Review of Studies Related to Sign Language and use of AAC in Early Intervention

Written by Amanda Franklin

Amongst five studies I compiled for review, there are a few things to compare; use of augmentative and alternative communication (AAC) versus non-use of AAC, results from use of AAC in children that are neurotypical verses use of AAC in children with intellectual disabilities (ID), and the impact of social-environmental factors in children using AAC. These factors are some of the most integral parts of these studies and contribute to the most significant outcomes.

Relationship with Hearing, Disability, and Communication

In children who learn to use AAC, they develop ways to communicate in multiple ways, by signing, gesturing, using facial expressions, eye gaze, etc., and it gives them the ability to communicate in situations where they once may not have been able to. In control groups of some studies, in which infants did not learn sign language, they scored lower than their signing trained counterparts on language outcomes, however, the differences were not statistically significant. This is seen across the board in many studies for children that are hearing and neurotypical, where there are slight differences in scores and skills, but the differences are not statistically significant and therefore show that there is no strong evidence that supports or disproves the benefits of using sign language.

There is a stark difference between the results of the studies that analyze the use of sign language in early childhood in children that are neurotypical as opposed to using sign language with children with special needs. The predominant result of studies that focus on the use of sign language in children that are neurotypical is that there is no evidence that supports the idea that the use of sign language has long-term positive benefits in cognitive and linguistic development. There is also no notable evidence that supports the idea that the use of sign language detracts from a child’s verbal language development. Contrary to the results of the studies for neurotypical children are the studies that focus on the use of sign language in children who have intellectual disabilities. In those studies, the children grow in their language development, while also improving other parts of their lives through the ability to communicate. The main difference being that in one situation the child is fully capable of developing a means of communication, whereas the child who has an ID may rely on the alternative form of communication. However, in both cases it is shown that signing does not defer verbal language development, and in some cases it allows the child to develop some verbal language skills.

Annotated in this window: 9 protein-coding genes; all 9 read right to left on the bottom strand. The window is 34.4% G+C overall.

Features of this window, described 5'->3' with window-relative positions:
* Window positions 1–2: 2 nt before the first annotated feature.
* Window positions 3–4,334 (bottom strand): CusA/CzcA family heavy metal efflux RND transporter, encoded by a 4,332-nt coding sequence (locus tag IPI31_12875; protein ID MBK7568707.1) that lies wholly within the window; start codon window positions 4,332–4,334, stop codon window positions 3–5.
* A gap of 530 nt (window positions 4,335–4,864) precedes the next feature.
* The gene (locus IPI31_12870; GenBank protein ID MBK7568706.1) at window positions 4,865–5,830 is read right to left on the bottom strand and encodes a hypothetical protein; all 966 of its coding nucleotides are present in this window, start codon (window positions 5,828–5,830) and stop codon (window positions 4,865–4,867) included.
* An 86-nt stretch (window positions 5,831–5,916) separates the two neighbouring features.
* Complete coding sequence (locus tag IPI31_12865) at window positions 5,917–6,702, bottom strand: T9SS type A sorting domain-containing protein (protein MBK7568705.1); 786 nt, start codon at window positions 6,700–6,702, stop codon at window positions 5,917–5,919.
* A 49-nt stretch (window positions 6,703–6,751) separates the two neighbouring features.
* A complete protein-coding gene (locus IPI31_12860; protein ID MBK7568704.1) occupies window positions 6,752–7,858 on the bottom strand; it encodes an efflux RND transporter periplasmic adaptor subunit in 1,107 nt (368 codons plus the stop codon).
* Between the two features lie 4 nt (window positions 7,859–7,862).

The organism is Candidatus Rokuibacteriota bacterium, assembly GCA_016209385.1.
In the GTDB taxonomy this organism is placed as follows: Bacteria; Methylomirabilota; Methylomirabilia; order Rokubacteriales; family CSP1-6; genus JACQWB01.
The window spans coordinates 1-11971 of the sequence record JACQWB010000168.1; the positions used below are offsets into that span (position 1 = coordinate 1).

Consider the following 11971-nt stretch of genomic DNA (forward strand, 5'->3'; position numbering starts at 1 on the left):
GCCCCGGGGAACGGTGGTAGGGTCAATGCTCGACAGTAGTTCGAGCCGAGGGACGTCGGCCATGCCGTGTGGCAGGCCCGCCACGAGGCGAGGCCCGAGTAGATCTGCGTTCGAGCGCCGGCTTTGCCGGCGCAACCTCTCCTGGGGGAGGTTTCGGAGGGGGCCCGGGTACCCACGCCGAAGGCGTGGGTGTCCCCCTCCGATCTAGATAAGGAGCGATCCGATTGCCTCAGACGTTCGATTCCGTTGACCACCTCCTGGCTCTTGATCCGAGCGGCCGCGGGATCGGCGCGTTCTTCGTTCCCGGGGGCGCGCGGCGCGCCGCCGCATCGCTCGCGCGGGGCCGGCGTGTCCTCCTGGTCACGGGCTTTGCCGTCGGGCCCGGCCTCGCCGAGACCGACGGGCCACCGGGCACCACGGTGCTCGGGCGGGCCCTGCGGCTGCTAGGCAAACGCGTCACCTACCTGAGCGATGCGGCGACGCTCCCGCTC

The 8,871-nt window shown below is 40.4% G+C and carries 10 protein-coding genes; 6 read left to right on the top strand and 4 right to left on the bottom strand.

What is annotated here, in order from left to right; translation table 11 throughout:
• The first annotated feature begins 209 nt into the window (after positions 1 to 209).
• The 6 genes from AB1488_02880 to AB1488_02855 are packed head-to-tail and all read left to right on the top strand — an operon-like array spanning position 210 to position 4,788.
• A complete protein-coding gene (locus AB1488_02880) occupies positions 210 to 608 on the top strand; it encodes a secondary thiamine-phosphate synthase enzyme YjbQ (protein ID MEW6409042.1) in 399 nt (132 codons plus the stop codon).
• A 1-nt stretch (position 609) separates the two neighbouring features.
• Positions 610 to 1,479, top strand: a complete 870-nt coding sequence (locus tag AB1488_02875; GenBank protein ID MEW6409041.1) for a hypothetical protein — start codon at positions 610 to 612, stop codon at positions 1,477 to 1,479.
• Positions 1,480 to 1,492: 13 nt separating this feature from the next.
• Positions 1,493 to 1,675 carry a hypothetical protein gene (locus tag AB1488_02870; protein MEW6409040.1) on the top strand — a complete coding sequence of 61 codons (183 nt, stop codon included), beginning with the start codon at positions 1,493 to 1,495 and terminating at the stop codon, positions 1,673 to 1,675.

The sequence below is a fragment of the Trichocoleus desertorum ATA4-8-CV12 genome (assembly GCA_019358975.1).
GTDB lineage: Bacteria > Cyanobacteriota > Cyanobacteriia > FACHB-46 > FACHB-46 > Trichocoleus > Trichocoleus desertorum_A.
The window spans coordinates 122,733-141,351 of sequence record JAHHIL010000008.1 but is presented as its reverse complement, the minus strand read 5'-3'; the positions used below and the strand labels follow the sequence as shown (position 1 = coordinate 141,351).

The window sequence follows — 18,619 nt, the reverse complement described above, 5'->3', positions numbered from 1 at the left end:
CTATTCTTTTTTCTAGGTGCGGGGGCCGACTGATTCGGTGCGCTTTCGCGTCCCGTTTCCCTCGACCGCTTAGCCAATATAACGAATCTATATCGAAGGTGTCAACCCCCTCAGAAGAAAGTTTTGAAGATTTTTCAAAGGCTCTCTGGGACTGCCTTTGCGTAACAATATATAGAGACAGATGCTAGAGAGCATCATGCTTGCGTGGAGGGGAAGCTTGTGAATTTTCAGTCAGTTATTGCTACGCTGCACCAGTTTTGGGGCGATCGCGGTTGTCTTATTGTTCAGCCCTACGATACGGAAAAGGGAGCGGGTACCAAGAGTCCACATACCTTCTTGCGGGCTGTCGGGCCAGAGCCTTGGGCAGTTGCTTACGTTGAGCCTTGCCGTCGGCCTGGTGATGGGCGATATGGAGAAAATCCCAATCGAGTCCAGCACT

Impact of Social-Environmental Characteristics

In many of the studies used for this review, social-environmental factors greatly impact the outcomes of the studies as interactions in the home and in other natural environments in which the child would typically be, with or without the presence of a disability. Interactions with the parents are mentioned most frequently, as parent’s drive to interact with their child makes the interactions meaningful or purposeful matters. It is common for parents who have a child with a speech delay to have less frequent interactions, regardless of the child’s need for an enriching language environment. The frequency of interactions and opportunities to utilize communication methods are very important to the development of language and language skills. In giving parents specific language strategies, it gives them structure, purpose, and direction with which positively affects vocabulary growth. This doesn’t show in situations where the child is neurotypical and receives the typical amount of interaction with parents because the child does not need additional support like the child who is already delayed and receiving less linguistic input. Knowledge, attitude, frequency, and ability of usage of sign language impact the parent’s interactions with their child and therefore impacts their child’s ability to learn and use language.